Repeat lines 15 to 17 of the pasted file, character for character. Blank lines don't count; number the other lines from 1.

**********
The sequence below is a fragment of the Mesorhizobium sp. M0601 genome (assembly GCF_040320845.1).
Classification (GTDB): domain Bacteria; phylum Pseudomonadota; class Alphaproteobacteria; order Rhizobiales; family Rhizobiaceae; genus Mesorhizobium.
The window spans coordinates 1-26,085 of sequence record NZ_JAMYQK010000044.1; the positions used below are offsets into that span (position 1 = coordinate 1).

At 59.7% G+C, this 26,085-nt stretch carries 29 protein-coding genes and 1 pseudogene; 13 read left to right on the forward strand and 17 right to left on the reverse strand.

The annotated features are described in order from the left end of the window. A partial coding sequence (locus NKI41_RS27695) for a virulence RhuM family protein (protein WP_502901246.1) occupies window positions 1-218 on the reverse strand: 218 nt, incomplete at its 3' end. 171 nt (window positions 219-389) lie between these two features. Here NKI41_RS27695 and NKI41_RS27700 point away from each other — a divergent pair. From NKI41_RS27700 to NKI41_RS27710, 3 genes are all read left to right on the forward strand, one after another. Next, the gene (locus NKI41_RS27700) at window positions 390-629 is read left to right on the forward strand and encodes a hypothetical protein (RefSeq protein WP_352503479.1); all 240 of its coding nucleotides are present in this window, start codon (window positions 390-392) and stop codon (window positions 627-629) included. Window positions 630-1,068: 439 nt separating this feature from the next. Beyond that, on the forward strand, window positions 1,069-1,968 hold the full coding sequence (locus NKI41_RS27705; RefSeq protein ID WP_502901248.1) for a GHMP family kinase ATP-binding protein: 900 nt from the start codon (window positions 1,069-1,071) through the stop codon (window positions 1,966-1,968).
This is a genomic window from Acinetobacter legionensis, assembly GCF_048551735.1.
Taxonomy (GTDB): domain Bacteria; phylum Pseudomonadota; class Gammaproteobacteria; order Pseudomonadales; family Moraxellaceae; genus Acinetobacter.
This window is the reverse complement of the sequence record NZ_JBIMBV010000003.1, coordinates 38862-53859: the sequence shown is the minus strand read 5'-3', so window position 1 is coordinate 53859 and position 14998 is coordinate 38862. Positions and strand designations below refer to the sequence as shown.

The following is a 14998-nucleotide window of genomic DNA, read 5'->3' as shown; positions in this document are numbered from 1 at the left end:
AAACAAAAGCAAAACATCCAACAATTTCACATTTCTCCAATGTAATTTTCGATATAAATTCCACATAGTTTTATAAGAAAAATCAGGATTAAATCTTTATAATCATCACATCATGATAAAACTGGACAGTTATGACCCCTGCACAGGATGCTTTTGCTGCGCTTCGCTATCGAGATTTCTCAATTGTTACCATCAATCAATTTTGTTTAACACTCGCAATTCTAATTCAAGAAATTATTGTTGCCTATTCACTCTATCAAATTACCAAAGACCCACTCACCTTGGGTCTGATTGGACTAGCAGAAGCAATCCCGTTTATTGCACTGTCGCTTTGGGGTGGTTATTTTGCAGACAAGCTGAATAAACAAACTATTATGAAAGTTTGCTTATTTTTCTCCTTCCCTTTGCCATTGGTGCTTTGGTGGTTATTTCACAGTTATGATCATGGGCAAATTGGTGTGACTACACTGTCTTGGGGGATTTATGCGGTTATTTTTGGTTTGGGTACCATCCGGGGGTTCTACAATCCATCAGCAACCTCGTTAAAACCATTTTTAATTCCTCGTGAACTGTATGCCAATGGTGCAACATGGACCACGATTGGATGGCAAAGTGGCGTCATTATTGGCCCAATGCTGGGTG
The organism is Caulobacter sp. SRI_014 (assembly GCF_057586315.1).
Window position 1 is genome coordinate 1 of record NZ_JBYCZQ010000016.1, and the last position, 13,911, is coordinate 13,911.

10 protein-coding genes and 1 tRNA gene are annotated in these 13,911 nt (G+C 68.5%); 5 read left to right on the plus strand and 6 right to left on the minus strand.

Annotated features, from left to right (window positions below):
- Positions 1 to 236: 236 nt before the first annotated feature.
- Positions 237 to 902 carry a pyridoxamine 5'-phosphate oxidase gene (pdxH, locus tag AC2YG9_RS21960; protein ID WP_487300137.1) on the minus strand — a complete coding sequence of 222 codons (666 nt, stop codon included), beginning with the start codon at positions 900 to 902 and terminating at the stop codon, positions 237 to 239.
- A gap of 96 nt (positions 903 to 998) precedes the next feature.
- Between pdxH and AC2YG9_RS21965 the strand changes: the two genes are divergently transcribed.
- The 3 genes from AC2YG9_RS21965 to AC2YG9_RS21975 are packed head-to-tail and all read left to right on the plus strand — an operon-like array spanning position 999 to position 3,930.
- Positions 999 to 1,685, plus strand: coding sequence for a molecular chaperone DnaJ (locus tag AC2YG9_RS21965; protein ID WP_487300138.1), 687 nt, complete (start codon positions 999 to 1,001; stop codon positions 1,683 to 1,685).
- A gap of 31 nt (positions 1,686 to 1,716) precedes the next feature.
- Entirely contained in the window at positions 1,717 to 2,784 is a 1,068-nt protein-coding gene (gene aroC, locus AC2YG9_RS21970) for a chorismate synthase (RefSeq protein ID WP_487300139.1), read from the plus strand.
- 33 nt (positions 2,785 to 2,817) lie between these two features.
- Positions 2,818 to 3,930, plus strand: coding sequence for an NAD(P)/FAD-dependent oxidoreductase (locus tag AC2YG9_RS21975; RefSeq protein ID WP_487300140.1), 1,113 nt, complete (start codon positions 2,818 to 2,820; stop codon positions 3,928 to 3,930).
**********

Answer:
- Positions 1 to 236: 236 nt before the first annotated feature.
- Positions 237 to 902 carry a pyridoxamine 5'-phosphate oxidase gene (pdxH, locus tag AC2YG9_RS21960; protein ID WP_487300137.1) on the minus strand — a complete coding sequence of 222 codons (666 nt, stop codon included), beginning with the start codon at positions 900 to 902 and terminating at the stop codon, positions 237 to 239.
- A gap of 96 nt (positions 903 to 998) precedes the next feature.